Happiness The percentage of respondents within each country within the last month Donating Money to a Charity0.57160.120.590.26140.080.260.3190.210.210.40390.200.380.740.8121.680.00
Volunteering Time to an Organization 0.31160.080.300.16140.080.140.1790.090.180.22390.110.240.670.2014.800.00
Giving IndexHelping a strangerPercentage (%) 54.94169.3853.0038.35176.7937.0036.5046.5634.5045.323711.5544.000.742616.2920.350.00
Donating moneyPercentage (%) 56.441612.0757.0024.59178.9923.0017.2546.7017.0037.573719.6034.000.8610,212.2848.050.00
Volunteering timePercentage Score(%)30.63167.6529.5014.71177.1014.0013.7546.0815.5021.493710.7420.000.752357.2122.310.00
ILONumber of volunteers by type of volunteer work (thousands)Organization-based5282.81146275.732442.701352.91151744.00530.20692.134881.01341.402940.04334649.431072.500.44134,837,181.053.630.04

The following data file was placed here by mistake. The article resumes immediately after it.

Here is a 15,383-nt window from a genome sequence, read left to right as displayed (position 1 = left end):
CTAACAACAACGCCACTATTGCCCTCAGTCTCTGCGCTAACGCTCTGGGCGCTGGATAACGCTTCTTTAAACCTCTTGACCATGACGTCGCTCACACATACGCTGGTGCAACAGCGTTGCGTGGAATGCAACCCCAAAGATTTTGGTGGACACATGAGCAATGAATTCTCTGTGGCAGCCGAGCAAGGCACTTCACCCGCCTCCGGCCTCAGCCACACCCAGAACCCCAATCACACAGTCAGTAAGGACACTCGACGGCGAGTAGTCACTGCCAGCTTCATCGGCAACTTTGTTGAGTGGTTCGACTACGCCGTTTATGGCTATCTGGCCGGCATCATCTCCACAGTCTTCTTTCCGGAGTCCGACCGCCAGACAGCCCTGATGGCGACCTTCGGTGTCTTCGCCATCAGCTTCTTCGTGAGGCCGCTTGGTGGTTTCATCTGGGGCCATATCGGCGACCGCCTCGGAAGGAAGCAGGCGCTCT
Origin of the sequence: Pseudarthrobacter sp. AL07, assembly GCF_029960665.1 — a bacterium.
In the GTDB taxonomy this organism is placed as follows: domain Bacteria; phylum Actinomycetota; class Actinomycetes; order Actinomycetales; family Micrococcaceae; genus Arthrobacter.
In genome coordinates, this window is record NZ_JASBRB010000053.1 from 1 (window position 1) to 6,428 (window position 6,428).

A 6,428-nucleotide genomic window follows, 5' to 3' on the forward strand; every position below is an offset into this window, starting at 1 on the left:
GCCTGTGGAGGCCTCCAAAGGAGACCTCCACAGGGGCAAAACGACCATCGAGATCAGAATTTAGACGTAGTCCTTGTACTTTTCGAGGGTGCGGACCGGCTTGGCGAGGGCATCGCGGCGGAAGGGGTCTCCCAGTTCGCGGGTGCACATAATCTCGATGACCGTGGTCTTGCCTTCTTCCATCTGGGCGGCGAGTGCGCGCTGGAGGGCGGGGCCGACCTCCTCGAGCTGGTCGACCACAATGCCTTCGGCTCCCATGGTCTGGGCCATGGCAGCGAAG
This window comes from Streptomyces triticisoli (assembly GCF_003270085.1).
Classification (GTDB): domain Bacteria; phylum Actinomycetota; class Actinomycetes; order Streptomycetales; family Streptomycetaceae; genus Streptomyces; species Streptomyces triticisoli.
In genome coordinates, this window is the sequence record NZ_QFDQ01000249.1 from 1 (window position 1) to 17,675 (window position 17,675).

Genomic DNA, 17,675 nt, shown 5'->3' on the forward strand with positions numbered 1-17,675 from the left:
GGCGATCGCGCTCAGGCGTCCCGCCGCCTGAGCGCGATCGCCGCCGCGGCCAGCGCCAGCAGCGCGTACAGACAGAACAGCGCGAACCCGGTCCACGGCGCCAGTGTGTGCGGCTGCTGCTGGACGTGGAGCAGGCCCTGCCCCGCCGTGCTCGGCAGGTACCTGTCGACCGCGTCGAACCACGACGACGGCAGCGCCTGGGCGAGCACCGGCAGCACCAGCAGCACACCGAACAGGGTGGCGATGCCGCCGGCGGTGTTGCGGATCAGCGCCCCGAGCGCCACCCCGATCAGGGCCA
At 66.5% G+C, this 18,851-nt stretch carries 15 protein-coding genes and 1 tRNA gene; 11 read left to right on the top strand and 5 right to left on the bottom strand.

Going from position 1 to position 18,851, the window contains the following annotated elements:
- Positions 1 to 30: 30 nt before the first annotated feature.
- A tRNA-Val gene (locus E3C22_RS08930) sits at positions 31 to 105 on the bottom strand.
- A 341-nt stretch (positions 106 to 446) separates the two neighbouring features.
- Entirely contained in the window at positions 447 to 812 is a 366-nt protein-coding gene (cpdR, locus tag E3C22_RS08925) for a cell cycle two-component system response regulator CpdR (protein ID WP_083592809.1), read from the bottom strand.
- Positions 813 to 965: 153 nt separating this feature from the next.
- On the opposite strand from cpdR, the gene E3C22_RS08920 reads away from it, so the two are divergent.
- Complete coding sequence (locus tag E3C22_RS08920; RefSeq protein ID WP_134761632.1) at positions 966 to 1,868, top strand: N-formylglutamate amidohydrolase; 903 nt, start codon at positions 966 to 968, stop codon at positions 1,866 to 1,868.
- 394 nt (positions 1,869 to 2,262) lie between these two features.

Volunteer rate by type of volunteer work (%)Organization-based27.091410.4028.4511.50157.1710.7022.70421.7021.2519.473312.9316.400.581808.067.660.00
Total36.95217.0436.9516.101 16.102.7522.192.7519.10519.2116.100.891180.894.000.20
HudsonOverall Score4.46120.224.474.1470.294.213.3070.463.184.06260.574.230.856.0030.640.00
CSO Score4.76120.224.754.4170.294.503.4770.943.534.32260.744.580.737.4313.370.00
Tax Score4.32120.484.303.8670.504.003.2470.573.103.90260.674.000.685.2310.170.00
Cross Border Score4.31120.424.234.1570.374.303.2170.553.503.97260.644.000.745.7114.180.00
UNVPopulation aged 15 or older (million)32.971661.967.2520.881728.128.94268.878441.8851.1773.9941213.069.250.46378,700.495.010.01
Formal volunteering (person)806,623.50161,522,462.99251,905.00172,321.8217273,249.0249,417.00966,845.0081,397,819.71349,956.00574,883.10411,167,086.32138,769.000.304,843,275,738,619.141.850.17
Informal volunteering (person)992,019.31161,930,224.26187,862.50393,925.1916427,965.53200,208.002,302,035.0082,649,893.091,399,274.501,014,784.80401,806,109.29213,028.500.3919,431,863,432,876.503.340.05
Total volunteering (person)1,798,642.69163,448,132.43439,767.00568,892.1316633,259.90266,192.503,268,879.8883,962,469.951,690,487.501,600,789.90402,927,286.48423,316.000.3539,923,533,214,707.502.510.10